I think 'poop their pants' is a bit extreme given that to be within 10% of the winners time means that you are still in the top 1% of skiers in the world.

Would I do it - no because I am a Kiwi to my roots and would never wear another countries sporting colours. But I am also not lucky enough to be a talented enough skier to be skiing ata level where I might be tempted to ski for another country in order to achieve my dream.

Think global not local.
post #6 of 19
Quote:
Originally Posted by ssh View Post
I don't doubt that such is the case. To what do you attribute it?

A fairly straightforward translation of the article = The IOC has asked FIS how many athletes will need accomondations. FIS has replied back " We have 7 federations and 205 national olympic committees, none of whom can agree on anything. We have a long history of debating this acrimoniouly, and you want us to settle it by when??? Let's not open that can of worms."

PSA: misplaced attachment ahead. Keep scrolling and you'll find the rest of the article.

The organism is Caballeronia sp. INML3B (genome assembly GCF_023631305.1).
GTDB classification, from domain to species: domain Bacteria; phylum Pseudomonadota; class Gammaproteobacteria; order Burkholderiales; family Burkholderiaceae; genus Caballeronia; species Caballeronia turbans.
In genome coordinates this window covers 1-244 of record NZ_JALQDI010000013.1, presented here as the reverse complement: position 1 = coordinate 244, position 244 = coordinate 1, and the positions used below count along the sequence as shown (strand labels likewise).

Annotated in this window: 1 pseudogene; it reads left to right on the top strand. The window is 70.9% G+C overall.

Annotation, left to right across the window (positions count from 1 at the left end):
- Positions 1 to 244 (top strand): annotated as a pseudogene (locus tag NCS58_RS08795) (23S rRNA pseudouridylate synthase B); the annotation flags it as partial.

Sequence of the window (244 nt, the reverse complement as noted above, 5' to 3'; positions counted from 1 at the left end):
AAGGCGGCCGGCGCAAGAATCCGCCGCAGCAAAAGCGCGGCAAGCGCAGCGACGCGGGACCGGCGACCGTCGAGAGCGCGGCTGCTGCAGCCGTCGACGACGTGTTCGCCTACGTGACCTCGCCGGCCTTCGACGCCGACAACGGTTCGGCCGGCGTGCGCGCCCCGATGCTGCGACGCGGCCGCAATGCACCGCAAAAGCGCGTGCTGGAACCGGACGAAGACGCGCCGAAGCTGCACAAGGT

Logistically, adding more athletes is a nightmare. As it is, many olympic races end up going far longer than scheduled, on different days than scheduled, and spectators are pretty (and the media) are walking out long before the last skier competes.

The US, Austria and the Swiss (who have deep teams) would like to see more athletes. The UK, Slovakia and Russia want to limit the number of athletes from each country to give their athlete a better shot at a "decent" finish. Monaco and Ireland are happy just to be in.

As far as the athletes from non-FIS level countries; Having watched many of them ski in Torino, I could have whupped the pants off the bottom tenth of the field. Politics says they get to play.
post #7 of 19